I listen to NPR nearly every morning, and on Saturdays that means Living on Earth, at least on my local station. This Saturday I tuned in partway through a segment on “forest bathing,” also known as Shinrin-Yoku. As the host, Steve Curwood, describes it, forest bathing is a practice popular in Japan and China “in which practitioners spend meditative time breathing in nature.” The interviewee, Moshe Sherman, throws out several red flags typical of the evidence-challenged alternative medicine crowd, but he also makes some pretty specific health claims that he says are backed up by empirical evidence.
I’m going to argue that a lot of this is baloney. I want to be clear up front, though, that I’m not saying that walking in the woods and meditating in nature aren’t good for you. What I am saying is that the evidence that there’s something special about Shinrin-Yoku, something that provides benefits beyond those of exercise and relaxation, is lousy.
Sherman is “…a medical Qi Gong therapist who leads regular forest bathing outings.” In an interview with the Allegheny Front‘s Kara Holsopple , he describes the outings thus:
…when we first bathe, we want to look all around and just take it in. So we breathe in the healing energy. We also bring it in through our eyes, we bring it in through our ears, hearing the sounds we bring in through feeling whether it’s feeling the weather or touching a leaf…in the urban environment we often have to put up what I call energetic shields to protect us.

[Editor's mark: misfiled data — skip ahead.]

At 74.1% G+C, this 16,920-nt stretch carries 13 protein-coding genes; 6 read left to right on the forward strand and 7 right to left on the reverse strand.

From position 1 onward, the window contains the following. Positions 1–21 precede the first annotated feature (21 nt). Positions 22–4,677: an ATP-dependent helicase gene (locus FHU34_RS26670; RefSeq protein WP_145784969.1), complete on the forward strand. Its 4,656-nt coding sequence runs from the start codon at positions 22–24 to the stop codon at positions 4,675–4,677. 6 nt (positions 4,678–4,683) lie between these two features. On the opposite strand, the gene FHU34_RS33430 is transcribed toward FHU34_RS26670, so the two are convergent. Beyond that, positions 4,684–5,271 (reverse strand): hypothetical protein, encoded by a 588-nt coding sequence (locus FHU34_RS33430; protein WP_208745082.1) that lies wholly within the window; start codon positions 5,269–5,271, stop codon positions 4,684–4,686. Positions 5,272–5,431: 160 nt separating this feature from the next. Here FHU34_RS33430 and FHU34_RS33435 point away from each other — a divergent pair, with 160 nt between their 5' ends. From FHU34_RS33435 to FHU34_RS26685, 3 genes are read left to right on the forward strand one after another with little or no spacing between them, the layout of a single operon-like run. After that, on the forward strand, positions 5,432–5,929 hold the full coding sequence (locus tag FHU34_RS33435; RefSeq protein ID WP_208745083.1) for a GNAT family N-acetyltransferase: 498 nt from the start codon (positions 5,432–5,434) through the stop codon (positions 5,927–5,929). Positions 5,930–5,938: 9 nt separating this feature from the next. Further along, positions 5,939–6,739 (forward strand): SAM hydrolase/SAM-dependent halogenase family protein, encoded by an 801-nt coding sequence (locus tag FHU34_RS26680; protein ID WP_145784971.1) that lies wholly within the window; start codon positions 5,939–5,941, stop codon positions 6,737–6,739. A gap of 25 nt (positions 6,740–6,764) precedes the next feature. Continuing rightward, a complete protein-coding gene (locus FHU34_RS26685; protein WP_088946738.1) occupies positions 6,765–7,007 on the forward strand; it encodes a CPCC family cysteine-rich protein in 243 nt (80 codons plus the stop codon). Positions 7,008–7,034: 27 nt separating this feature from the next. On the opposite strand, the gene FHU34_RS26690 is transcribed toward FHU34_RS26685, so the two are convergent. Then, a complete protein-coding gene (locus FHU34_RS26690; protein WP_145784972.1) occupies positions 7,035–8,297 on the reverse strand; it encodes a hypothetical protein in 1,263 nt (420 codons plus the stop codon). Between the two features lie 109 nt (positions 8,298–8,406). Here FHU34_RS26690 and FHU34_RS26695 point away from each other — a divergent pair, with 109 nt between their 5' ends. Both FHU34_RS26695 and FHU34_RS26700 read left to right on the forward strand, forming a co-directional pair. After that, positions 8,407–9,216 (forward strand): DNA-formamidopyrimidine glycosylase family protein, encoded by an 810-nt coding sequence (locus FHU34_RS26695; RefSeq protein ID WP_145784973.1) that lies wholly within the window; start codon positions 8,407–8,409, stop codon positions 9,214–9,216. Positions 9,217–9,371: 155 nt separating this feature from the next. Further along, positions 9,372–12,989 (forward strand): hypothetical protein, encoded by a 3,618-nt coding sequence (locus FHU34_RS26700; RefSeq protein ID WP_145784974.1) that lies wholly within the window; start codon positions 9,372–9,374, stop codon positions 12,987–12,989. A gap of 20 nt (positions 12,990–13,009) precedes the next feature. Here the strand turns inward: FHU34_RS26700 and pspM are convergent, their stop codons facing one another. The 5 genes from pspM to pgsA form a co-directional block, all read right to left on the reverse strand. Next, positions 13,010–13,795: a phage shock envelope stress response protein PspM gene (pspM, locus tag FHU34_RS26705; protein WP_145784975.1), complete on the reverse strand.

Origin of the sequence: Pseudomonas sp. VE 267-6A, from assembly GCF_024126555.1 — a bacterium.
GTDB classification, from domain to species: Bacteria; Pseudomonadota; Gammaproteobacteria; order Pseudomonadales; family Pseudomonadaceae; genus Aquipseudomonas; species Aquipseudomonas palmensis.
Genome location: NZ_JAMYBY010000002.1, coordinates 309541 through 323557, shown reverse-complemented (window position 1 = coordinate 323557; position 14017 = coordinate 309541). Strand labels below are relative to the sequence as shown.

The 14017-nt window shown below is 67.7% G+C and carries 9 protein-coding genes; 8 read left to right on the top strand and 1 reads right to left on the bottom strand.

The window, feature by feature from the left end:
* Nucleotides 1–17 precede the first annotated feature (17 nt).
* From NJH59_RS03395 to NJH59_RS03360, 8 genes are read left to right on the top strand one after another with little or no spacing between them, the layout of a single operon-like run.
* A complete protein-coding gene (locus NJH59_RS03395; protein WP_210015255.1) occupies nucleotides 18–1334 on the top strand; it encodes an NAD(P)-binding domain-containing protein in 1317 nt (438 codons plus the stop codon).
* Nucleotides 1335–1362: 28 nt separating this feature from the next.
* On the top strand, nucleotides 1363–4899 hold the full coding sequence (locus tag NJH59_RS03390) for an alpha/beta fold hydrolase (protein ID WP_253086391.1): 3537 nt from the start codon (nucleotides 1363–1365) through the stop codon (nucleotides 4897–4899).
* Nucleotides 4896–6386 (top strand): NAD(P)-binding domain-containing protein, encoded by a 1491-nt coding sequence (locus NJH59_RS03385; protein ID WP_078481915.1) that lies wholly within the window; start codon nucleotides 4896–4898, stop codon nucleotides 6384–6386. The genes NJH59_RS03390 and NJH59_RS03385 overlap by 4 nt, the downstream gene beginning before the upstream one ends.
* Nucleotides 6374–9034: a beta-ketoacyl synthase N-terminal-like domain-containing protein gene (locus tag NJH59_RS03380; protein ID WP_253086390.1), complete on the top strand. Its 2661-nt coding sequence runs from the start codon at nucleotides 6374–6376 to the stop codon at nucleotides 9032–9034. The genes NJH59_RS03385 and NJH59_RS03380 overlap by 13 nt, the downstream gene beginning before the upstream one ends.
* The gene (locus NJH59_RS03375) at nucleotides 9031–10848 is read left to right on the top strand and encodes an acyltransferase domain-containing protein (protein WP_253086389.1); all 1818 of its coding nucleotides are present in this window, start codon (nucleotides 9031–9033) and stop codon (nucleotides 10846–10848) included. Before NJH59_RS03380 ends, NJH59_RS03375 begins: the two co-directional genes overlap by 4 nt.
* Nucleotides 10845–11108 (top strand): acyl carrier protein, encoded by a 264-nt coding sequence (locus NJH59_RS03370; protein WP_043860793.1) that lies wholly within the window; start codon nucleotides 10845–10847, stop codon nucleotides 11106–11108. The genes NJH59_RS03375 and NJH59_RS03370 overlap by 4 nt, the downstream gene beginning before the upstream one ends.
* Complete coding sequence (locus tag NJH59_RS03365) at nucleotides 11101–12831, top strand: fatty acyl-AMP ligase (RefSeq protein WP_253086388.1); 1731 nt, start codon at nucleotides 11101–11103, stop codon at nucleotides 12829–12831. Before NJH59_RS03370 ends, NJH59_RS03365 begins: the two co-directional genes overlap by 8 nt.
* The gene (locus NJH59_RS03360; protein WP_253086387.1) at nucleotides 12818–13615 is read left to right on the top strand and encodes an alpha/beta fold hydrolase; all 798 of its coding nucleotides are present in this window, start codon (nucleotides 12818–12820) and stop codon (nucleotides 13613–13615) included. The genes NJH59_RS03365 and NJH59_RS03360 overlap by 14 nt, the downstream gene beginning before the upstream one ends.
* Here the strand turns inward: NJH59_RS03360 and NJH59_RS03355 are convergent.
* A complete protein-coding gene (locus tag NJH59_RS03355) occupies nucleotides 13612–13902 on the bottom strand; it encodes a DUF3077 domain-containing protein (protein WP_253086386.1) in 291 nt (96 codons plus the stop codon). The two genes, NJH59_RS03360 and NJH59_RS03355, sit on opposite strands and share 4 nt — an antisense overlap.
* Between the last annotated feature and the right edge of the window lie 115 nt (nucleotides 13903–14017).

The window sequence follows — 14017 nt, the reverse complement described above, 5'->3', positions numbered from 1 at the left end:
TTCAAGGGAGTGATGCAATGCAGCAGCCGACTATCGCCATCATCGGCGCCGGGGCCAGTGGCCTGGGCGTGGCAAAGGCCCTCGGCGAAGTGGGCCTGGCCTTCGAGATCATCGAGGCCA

I would charitably assume that Sherman is being metaphorical here, if he hadn’t said later in the interview,
I work with Chi or energy, which is a little more abstract, but I think of each tree and each plant as being a unique life form with its own consciousness.
Chi doesn’t exist, so this is someone with a loose grasp of reality. It doesn’t really matter if he has some weird beliefs, though; what matters is whether his claims are supported by evidence. So what are his claims?
..[forest bathing] really impacts so many systems of the body, cardiovascular system, the respiratory system, and most profoundly, I think, to me right now is how it impacts the immune system. If you do one session of forest bathing for even 20 minutes, we see an increase in what’s called the NK cells are the natural killer cells. And these are the cells that protect us from viruses and even from tumor formations.
As evidence, he refers to a systematic review:
…it has been widely researched mostly in Asia and also in Europe. And what brought the most recent attention to the United States is a review that was published in summer of 2017 that looked at 64 of those research studies which are all based on empirical evidence…
The review he cites is that of Margaret Hansen, Reo Jones and Kirsten Tocchini in the International Journal of Environmental Research and Public Health. IJERPH is published by MDPI, which is, I think it’s fair to say, controversial. Briefly, they’ve had some high-profile failures, they were included in Jeffrey Beall’s list of predatory publishers but successfully appealed and were removed, and the Open Access Scholarly Publishers Association investigated them and found them legit. The full story is a rabbit hole I don’t want to go down; Wikipedia has a summary.